Dozens of people were murdered at a concert. Children and their parents were gunned down at a church, then another madman shot up an elementary school. Some were killed and thousands displaced by wildfires and hurricanes. Around the world we have North Korea with nuclear weapons, earthquakes and other natural disasters, and persecution, hunger and poverty unfathomable to most people in the U.S.
Continuous, vivid coverage of this pain and despair is available all day every day on endless loops, courtesy of 24-hour cable news stations.
With Thanksgiving tomorrow,, many Americans feel more distraught and fearful than thankful this year.
Like a refining fire that separates impurities from gold, though, dark times can have beautiful results. Tragedies reveal resilience, strength, compassion and kindness. The ones who lost homes and businesses show us resilience as they begin to rebuild the structures and their lives. The ones who lost children, wives, husbands, parents, friends and other loved ones show incomprehensible strength by simply going on.
The rest of us, the witnesses to the events and the response of those affected most, marvel in their strength and resolve to not give up. We mourn with those who mourn and cry with those who cry, and we try to help, sometimes feeling inept to make a difference in the face of such overwhelming grief. This compassion leads to kindnesses that leave a positive, lasting impression.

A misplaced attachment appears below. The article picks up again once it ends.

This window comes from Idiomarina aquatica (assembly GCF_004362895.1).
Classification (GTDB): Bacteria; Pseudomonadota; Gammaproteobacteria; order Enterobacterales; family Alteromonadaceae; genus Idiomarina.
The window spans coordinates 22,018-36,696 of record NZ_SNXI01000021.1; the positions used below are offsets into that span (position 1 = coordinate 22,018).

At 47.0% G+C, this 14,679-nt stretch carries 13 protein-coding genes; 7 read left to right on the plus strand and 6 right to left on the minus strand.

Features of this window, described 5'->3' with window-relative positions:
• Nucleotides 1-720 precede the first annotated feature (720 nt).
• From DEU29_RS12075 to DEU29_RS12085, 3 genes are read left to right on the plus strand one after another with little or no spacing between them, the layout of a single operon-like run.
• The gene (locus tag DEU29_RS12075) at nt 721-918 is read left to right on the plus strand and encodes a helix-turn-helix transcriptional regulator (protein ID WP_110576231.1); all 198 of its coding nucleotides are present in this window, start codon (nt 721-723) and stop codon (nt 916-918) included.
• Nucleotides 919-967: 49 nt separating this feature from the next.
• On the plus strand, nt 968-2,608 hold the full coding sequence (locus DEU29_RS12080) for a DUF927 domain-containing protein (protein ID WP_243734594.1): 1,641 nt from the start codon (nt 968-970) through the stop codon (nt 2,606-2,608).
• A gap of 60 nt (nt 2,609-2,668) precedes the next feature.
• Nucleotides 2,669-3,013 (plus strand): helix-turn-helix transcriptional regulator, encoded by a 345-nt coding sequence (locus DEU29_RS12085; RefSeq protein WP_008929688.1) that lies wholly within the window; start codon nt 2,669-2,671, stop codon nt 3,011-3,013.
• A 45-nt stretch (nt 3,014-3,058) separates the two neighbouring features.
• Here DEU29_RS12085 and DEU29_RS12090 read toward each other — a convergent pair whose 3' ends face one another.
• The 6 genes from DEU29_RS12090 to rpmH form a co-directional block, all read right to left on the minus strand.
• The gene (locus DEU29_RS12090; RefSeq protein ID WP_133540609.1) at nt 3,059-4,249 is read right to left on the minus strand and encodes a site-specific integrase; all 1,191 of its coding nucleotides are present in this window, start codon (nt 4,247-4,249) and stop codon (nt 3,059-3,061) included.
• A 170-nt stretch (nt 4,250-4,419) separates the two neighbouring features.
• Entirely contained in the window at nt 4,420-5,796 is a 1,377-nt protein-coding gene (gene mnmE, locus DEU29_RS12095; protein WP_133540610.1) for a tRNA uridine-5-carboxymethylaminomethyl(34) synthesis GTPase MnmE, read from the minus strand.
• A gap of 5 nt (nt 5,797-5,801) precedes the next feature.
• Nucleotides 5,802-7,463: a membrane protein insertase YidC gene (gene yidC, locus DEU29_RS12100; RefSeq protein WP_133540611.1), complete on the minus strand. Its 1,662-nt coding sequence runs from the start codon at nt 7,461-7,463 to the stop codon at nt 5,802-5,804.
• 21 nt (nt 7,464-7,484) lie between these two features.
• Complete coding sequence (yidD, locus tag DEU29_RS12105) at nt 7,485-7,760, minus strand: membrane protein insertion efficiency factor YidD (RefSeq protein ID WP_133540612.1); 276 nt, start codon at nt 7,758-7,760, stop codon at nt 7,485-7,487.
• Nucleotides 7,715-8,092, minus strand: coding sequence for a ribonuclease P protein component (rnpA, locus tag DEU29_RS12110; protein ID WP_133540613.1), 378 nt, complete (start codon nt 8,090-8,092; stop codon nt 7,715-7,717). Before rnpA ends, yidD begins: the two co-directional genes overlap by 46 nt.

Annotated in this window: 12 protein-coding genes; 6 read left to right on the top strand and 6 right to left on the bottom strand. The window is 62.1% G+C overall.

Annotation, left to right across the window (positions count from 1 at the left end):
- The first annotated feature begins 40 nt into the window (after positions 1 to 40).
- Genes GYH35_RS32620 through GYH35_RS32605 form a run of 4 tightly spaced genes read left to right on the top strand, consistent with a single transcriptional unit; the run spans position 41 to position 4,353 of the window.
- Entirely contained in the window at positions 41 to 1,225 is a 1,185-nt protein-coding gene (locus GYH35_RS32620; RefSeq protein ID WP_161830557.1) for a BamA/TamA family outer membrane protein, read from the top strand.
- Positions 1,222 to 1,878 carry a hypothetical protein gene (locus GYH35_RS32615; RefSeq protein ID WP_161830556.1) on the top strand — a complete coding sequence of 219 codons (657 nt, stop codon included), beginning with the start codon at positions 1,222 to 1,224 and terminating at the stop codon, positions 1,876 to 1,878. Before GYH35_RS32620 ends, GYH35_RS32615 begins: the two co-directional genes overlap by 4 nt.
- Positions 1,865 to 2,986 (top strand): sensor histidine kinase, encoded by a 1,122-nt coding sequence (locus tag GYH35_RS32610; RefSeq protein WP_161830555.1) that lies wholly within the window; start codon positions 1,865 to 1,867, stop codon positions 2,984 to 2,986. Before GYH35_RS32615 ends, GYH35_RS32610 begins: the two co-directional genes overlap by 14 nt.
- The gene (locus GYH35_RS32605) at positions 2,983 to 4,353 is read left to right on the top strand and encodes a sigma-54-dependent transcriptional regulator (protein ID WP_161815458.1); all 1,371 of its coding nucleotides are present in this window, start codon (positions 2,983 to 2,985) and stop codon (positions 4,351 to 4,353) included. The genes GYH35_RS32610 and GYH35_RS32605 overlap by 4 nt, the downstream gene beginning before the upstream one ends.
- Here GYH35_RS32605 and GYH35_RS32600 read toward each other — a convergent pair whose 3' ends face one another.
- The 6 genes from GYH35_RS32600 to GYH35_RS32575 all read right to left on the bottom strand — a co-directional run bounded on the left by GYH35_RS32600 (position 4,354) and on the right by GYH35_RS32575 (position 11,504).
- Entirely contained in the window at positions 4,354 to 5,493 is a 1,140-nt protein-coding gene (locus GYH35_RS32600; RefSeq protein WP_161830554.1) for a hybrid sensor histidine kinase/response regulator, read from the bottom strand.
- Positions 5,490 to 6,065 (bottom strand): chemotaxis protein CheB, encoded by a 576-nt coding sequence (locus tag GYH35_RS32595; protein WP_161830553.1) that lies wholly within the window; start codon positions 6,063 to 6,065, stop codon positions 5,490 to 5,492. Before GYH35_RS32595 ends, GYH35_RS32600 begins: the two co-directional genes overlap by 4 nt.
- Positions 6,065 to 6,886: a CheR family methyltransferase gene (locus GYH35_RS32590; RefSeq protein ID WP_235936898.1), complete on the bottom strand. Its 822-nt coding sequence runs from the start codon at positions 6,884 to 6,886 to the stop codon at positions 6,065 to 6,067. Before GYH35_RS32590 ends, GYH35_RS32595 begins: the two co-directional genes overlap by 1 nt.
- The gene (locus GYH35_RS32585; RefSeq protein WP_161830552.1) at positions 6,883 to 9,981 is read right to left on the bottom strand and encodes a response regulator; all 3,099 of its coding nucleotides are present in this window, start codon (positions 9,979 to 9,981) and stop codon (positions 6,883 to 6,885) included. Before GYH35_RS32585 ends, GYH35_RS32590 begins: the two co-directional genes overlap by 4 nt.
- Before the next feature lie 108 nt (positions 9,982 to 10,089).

For example, in the wake of the Las Vegas shooting, a man from Illinois constructed 58 crosses and drove them to the memorial site outside Mandalay Bay casino as a tribute to those who were murdered in the early hours of Oct. 2. Well-known bands are performing benefit concerts with proceeds going to relief efforts in Northern California. Last weekend a group of Tri-Valley businesses and a lot of donors and volunteers held one of the many local fund-raisers to help fire and hurricane victims rebuild.
These efforts will be remembered, as will the small kindnesses seen in the past months, whether it be offers to take in displaced families and animals or meals bought for fire evacuees.
The strength and resilience. The kindness and compassion. The coming together of people regardless of their race, religion, educational level, income or party affiliation to help and comfort total strangers. That is what to be thankful for this year.